Louise Bourgeois



Louise Bourgeois’ parents had a tapestry gallery in Paris and her mother ran a workshop for the restoration of tapestries in Choisy-le-Roi. Bourgeois’ exposure to art, craft, and textiles informed her work, be it drawing, painting, sculpture or her own inquiry into the fiber arts. The early work in Bourgeois’ oeuvre served as a cathartic transformation of trauma stemming from her father’s affairs, then the death of her mother, both of which she interpreted as abandonment. Her personal experience thrust her into a need to express and mutate the general uneasiness she felt in life into art that addressed the body and its vulnerability. She was especially upset and compelled by the death of her father. But her later work dealt primarily with the role of the mother generally and her mother specifically.


The large spider sculptures that are unmistakably the work of Bourgeois, she associated with her mother, or all mothers, as both predator and protector. Spiders are also spinners and weavers, occupations historically in the domain of “women’s work.” In her later period she also produced tapestries, though of a very different ilk than the antiques she saw in her childhood. “The needle is used to repair damage. It’s a claim to forgiveness. It’s never aggressive, it’s not a pin,” she once said.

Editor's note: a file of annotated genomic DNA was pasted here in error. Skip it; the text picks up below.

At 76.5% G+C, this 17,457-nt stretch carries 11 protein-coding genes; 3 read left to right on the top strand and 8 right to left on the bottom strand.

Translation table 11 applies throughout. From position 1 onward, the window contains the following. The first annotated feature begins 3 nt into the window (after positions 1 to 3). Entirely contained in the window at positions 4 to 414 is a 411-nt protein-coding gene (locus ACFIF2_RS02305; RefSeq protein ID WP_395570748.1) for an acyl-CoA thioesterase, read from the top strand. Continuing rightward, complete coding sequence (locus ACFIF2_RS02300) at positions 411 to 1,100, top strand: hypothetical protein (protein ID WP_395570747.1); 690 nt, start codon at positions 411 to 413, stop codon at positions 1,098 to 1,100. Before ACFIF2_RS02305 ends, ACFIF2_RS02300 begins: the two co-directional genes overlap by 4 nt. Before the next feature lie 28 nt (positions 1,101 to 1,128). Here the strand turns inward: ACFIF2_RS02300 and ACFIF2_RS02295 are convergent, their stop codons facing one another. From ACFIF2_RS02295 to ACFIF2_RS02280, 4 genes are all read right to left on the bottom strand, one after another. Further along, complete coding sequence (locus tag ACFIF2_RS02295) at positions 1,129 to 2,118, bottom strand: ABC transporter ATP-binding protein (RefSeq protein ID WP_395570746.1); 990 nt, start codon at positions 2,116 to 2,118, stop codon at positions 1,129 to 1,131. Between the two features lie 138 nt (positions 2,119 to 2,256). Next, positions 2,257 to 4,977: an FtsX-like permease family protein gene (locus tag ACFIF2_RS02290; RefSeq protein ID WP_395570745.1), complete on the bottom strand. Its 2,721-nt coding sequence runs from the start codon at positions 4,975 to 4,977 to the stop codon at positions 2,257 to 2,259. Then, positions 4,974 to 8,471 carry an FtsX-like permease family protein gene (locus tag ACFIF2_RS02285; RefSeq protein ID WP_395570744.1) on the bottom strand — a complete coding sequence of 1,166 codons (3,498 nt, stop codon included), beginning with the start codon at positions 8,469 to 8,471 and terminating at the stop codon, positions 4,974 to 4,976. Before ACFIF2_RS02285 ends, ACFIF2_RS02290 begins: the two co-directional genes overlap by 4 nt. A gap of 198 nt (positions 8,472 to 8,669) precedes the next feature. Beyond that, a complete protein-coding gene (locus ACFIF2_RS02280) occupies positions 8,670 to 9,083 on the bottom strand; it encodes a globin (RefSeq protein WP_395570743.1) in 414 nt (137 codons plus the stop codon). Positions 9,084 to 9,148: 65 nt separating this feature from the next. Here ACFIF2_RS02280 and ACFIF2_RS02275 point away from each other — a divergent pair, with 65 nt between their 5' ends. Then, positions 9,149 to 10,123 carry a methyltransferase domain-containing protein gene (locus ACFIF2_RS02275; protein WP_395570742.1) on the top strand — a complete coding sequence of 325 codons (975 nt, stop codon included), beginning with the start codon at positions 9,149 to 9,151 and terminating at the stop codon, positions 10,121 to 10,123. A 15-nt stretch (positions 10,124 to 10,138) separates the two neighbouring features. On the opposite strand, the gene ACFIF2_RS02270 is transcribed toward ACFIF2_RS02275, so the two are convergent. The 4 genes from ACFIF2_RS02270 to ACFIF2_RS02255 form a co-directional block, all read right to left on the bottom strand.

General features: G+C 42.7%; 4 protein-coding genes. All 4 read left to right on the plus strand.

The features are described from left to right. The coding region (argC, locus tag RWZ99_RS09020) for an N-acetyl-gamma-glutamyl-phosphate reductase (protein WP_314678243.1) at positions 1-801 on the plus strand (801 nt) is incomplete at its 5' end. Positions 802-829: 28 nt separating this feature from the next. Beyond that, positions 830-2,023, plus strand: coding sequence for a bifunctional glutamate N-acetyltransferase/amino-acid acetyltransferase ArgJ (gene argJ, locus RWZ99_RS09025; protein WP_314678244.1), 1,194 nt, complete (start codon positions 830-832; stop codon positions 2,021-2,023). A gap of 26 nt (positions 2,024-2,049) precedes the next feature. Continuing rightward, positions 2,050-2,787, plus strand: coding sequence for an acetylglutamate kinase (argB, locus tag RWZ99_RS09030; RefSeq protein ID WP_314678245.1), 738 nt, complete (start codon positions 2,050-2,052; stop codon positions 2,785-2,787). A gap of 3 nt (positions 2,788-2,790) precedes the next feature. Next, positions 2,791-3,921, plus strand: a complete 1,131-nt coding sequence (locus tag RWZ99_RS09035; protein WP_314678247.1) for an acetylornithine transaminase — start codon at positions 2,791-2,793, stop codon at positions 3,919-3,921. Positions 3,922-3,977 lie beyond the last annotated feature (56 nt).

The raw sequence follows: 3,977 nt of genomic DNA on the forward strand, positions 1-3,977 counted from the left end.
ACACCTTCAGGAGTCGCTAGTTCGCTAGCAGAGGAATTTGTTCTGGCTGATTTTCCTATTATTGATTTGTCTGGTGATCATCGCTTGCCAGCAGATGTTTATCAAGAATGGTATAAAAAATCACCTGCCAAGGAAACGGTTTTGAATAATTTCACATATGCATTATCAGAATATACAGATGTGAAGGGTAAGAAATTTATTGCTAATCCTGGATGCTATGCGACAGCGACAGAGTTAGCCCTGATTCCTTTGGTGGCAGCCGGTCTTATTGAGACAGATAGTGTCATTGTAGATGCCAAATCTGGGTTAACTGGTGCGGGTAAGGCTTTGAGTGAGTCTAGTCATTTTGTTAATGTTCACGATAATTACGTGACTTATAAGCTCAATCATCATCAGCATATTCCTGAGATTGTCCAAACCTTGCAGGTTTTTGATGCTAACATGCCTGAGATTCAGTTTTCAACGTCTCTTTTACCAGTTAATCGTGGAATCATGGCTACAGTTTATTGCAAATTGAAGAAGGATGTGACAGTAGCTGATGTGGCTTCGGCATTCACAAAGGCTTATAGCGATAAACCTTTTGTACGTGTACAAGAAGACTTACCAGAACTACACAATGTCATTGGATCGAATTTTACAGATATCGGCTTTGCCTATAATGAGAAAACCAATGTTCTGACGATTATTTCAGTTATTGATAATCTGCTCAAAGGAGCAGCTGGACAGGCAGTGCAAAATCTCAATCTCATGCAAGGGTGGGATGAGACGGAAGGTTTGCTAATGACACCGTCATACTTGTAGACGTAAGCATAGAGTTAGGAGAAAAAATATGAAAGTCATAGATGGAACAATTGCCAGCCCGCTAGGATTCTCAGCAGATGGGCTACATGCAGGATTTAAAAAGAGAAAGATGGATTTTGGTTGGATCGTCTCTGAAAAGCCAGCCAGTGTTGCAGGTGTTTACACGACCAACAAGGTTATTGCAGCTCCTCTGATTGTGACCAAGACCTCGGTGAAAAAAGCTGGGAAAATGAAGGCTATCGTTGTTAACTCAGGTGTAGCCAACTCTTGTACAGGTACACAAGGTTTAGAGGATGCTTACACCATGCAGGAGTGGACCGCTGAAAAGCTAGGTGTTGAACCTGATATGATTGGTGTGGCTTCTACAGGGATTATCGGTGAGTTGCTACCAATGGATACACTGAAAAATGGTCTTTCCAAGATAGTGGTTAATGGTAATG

The crochet projects of red cord as bright as fresh blood are certainly extensions to mend and make amends. They are webby and allude to spiders, and domesticity, and feminine in content and form. She refers to the crocheted works as a “solution to continuity.” Bourgeois’ spiders as much commentary on herself as creator as on her mother and women on the whole—as creator, predator, and protector.


Louise Bourgeois was born in Paris on December 25, 1911. Her family moved to Choisy-le-Roi when she was only a few years old. Her mother died when she was twenty-two and inspired a switch from studying mathematics at the Sorbonne to studying art. Fernand Léger, a veteran instructor from the Bauhaus, saw her work and encouraged her to pursue sculpture. After her stint at the Sorbonne, Bourgeois took jobs as a translator for English speaking art students in order to acquire the knowledge for herself. She was an indefatigable student who attended École des Beaux-Arts, the independent academies of Montparnasse and Montmartre such as Académie Colarossi, Académie RansonAcadémie JulianAcadémie de la Grande Chaumière. She also studied independently with artists such as Léger. She met her husband, Robert Goldwater while running a print shop next door to her father’s gallery. She moved to New York to be with him in 1938. In New York she continued her studies at the Art Student’s League of New York. In the 1950’s she joined the Abstract Expressionists and was friends with Rothko and de Kooning among others.


Bourgeois taught at Pratt Institute, Cooper Union, Brooklyn College, New York School of Drawing, Painting and Sculpture as well as the School of Visual Arts in New York. The Museum of Modern Art held Bourgeois’ first retrospective in 1982. Her work is represented in innumerable other museums and private collections including The Art Institute of Chicago, the Storm King Art Center in New Windsor, New York, Dallas Museum of Art, the Guggenheim New York and Bilbao,  Fundación Proa, Buenos Aires, Qatar Museums Authority, the Haus der Kunst, in Munich, and many others.